THE future bears down upon us... in the form of a single-decker passenger bus, sedately proceeding along the old Forth Road Bridge. That’s the means whereby self-driving vehicles will introduce themselves to Scottish roads in 2021.

Five driverless buses will run a 14-mile route between Fife and Edinburgh – 10,000 journeys a week across the bridge, 40 passengers a bus. And eventually, one assumes, not a grumpy, taciturn human driver in sight.

But not immediately. The capacity for autonomous vehicles to freak people out, on a number of levels, means that there will doubtless still be a liveried driver in the cab, smiling benignly and hands resting in lap, ready to leap to the controls if the bot goes rogue.

Which it won’t, of course! Even at their current state of development, the number of accidents per million miles for self-driving vehicles in open traffic is much lower than for humans.

As it’s often put, these will be supercomputers on wheels, able to perceive the world in ways even clearer than humans, learning to respond to the road from vast databanks of previous driving moves.

Will they be able to respond to other human eejits behind the wheel? So far, in trials around the world, pretty well – enough to convince regulators in Holyrood and Westminster that robo-buses, at least, are go.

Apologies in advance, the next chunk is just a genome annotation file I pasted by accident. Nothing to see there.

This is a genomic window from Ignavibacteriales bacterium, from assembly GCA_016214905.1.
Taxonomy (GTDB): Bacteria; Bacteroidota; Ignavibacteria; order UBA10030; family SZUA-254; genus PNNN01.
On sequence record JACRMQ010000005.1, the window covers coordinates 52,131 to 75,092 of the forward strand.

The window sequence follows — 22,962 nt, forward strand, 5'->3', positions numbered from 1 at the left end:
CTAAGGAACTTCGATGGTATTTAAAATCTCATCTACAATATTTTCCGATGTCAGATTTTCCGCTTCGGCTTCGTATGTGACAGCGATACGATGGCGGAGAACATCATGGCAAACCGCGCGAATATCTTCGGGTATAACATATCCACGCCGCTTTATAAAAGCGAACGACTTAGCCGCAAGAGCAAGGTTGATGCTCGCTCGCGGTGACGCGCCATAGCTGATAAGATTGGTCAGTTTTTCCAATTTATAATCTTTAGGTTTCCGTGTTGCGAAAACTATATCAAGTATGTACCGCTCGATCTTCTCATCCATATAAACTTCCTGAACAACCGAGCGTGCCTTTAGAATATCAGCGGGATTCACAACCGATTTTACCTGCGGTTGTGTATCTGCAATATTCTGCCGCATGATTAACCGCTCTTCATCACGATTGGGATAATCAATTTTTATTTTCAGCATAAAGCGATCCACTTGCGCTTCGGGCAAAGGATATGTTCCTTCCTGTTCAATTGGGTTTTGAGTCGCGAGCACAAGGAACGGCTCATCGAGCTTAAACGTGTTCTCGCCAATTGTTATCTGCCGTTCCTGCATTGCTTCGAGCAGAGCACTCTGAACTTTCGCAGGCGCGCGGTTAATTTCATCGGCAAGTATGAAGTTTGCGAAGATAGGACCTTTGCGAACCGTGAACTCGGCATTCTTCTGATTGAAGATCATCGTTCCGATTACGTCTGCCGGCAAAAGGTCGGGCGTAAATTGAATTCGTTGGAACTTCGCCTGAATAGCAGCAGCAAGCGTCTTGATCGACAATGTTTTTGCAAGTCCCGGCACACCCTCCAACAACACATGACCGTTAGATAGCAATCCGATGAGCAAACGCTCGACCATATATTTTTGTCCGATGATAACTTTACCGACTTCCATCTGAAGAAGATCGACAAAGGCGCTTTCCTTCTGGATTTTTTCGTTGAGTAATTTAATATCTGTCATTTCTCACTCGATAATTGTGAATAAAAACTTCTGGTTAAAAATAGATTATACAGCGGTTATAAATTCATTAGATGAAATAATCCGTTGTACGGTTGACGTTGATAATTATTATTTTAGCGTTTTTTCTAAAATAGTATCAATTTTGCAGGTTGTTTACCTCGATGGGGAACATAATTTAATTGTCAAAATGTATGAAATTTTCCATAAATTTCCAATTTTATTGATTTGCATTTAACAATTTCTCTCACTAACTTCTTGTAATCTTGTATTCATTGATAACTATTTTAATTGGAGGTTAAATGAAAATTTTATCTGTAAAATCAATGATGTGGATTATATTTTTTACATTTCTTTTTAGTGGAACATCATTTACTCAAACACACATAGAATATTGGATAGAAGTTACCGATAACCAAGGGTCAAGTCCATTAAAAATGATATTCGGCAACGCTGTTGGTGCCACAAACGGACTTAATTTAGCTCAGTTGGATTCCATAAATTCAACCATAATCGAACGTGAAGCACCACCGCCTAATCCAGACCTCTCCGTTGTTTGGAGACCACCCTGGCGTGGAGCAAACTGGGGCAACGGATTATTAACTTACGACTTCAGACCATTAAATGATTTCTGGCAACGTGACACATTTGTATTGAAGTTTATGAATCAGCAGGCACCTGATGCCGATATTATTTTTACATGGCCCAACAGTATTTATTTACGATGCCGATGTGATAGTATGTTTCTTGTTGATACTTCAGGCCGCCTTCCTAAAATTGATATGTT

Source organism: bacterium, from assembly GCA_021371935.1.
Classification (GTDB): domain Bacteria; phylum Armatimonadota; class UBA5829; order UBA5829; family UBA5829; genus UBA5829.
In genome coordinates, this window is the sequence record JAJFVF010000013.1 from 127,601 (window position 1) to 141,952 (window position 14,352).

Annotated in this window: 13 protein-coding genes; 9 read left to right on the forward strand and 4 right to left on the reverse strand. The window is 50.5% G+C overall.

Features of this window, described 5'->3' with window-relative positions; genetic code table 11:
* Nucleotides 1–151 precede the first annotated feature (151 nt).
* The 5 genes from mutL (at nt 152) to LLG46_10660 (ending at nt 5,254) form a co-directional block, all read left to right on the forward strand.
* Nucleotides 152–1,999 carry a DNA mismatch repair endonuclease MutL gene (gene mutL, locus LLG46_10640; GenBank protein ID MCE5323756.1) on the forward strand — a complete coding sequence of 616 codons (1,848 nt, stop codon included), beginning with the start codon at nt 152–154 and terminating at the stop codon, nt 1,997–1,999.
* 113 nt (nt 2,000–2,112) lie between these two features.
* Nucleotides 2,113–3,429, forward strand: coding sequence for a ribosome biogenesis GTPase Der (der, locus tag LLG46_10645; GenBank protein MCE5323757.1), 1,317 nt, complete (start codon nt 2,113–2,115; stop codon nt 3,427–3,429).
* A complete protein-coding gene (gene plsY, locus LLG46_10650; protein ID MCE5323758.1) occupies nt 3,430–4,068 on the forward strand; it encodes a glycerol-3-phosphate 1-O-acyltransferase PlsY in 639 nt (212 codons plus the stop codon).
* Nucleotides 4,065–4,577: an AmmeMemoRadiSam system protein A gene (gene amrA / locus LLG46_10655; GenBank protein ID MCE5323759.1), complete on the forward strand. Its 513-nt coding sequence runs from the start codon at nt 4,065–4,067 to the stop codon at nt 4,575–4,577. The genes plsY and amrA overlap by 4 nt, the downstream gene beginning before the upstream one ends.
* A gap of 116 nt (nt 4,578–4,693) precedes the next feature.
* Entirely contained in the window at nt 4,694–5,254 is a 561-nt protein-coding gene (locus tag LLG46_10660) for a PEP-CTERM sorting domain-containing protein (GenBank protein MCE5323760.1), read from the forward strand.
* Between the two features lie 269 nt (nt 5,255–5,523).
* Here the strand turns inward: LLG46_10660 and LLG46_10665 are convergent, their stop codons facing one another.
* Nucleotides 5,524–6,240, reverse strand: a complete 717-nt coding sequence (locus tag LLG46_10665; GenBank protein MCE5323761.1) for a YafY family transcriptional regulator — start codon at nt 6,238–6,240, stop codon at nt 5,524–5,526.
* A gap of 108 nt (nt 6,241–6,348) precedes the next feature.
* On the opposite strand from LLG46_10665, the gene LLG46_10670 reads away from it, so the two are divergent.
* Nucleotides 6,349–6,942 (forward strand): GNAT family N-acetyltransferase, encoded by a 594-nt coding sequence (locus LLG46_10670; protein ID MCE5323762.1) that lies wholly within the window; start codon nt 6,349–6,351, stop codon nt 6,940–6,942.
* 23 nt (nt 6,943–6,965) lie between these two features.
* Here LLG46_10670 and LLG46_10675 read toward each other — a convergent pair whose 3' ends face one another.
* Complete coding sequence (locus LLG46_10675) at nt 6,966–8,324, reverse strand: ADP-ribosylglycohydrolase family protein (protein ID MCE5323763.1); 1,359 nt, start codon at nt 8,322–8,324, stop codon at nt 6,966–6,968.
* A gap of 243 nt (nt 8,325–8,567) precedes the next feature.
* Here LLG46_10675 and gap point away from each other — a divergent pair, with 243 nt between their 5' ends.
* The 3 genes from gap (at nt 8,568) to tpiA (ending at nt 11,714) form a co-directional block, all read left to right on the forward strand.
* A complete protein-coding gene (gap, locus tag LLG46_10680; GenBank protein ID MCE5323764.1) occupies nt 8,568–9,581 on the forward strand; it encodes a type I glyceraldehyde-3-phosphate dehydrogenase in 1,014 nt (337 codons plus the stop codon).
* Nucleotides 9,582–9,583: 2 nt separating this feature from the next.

And like the uptake in faxes or internet, you can easily see how the more they’re used, the safer things will be. I’m staring at the traffic in Glasgow’s Dumbarton Road right now – and it’s easy to imagine each driverless car silently chattering to each other, optimising safe distances between them, some greater network collectively assessing and managing the overall traffic flow.

They say in the sector that it’s the car insurance companies, or health authorities, that might crucially tip us into autonomous-vehicle-land. When the staid but safe norms of robot driving become obviously less destructive (of lives and property), it will seem expensive and wasteful to allow fully human control.

As an urban-dwelling lifetime non-driver, who has largely entrusted his mobility to large chunks of municipal engineering in any case, I mildly note the angst of actual fleshbot drivers.

But I’m also asking the famous Neil Postman question, once blown at me in a gust of pungent cigar smoke in his New York academic office: what is the problem to which this technology is the solution?

One might imagine, from the manifest misery of most bus drivers I’ve encountered – and I encounter them a lot – the obvious problem is human alienation. Shouldn’t we regard it as our duty to use automation to liberate our fellow humans from such daily unhappiness?

Or if it’s the case that bus-driving actually is their connection to the community, could they be retained as hosts and assistants to the humans on board, catering to all their various strengths and fragilities?

Both of these scenarios imply that we have governments and regulators who take the long and systemic view on how to reap the full human benefits of automation.

The chirpy pro-Brexit Tory minister who announced these Westminster-funded bus projects, Greg Clark, does not inspire much confidence.

Yet one can even more profitably turn Postman’s question round, and ask: what are the solutions to which this technology is a problem? One of the former might be the combination of walking, cycling and public transport in addressing our growing health and obesity problems.